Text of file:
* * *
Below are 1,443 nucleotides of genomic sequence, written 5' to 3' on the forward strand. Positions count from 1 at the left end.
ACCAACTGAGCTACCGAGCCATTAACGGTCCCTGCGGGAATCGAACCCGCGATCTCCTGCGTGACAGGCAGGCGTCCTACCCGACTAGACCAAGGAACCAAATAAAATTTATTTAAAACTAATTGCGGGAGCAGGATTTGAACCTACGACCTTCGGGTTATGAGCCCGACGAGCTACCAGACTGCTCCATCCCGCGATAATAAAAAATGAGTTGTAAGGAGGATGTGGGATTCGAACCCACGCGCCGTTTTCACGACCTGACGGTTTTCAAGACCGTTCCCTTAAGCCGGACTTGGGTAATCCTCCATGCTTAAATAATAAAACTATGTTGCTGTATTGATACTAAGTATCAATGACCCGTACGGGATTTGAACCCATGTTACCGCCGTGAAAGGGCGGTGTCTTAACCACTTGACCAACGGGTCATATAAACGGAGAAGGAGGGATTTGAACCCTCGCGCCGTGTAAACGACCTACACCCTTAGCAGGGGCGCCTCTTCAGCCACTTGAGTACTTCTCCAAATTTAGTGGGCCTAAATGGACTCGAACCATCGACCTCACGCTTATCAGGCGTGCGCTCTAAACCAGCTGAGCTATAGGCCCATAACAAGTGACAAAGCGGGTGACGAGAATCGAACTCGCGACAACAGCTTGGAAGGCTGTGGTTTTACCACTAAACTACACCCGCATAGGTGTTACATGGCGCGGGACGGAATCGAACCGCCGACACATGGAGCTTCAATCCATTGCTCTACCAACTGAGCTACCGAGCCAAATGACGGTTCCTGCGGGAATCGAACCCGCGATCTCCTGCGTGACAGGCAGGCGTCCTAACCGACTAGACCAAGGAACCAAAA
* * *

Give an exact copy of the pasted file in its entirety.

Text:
Below are 1,443 nucleotides of genomic sequence, written 5' to 3' on the forward strand. Positions count from 1 at the left end.
ACCAACTGAGCTACCGAGCCATTAACGGTCCCTGCGGGAATCGAACCCGCGATCTCCTGCGTGACAGGCAGGCGTCCTACCCGACTAGACCAAGGAACCAAATAAAATTTATTTAAAACTAATTGCGGGAGCAGGATTTGAACCTACGACCTTCGGGTTATGAGCCCGACGAGCTACCAGACTGCTCCATCCCGCGATAATAAAAAATGAGTTGTAAGGAGGATGTGGGATTCGAACCCACGCGCCGTTTTCACGACCTGACGGTTTTCAAGACCGTTCCCTTAAGCCGGACTTGGGTAATCCTCCATGCTTAAATAATAAAACTATGTTGCTGTATTGATACTAAGTATCAATGACCCGTACGGGATTTGAACCCATGTTACCGCCGTGAAAGGGCGGTGTCTTAACCACTTGACCAACGGGTCATATAAACGGAGAAGGAGGGATTTGAACCCTCGCGCCGTGTAAACGACCTACACCCTTAGCAGGGGCGCCTCTTCAGCCACTTGAGTACTTCTCCAAATTTAGTGGGCCTAAATGGACTCGAACCATCGACCTCACGCTTATCAGGCGTGCGCTCTAAACCAGCTGAGCTATAGGCCCATAACAAGTGACAAAGCGGGTGACGAGAATCGAACTCGCGACAACAGCTTGGAAGGCTGTGGTTTTACCACTAAACTACACCCGCATAGGTGTTACATGGCGCGGGACGGAATCGAACCGCCGACACATGGAGCTTCAATCCATTGCTCTACCAACTGAGCTACCGAGCCAAATGACGGTTCCTGCGGGAATCGAACCCGCGATCTCCTGCGTGACAGGCAGGCGTCCTAACCGACTAGACCAAGGAACCAAAA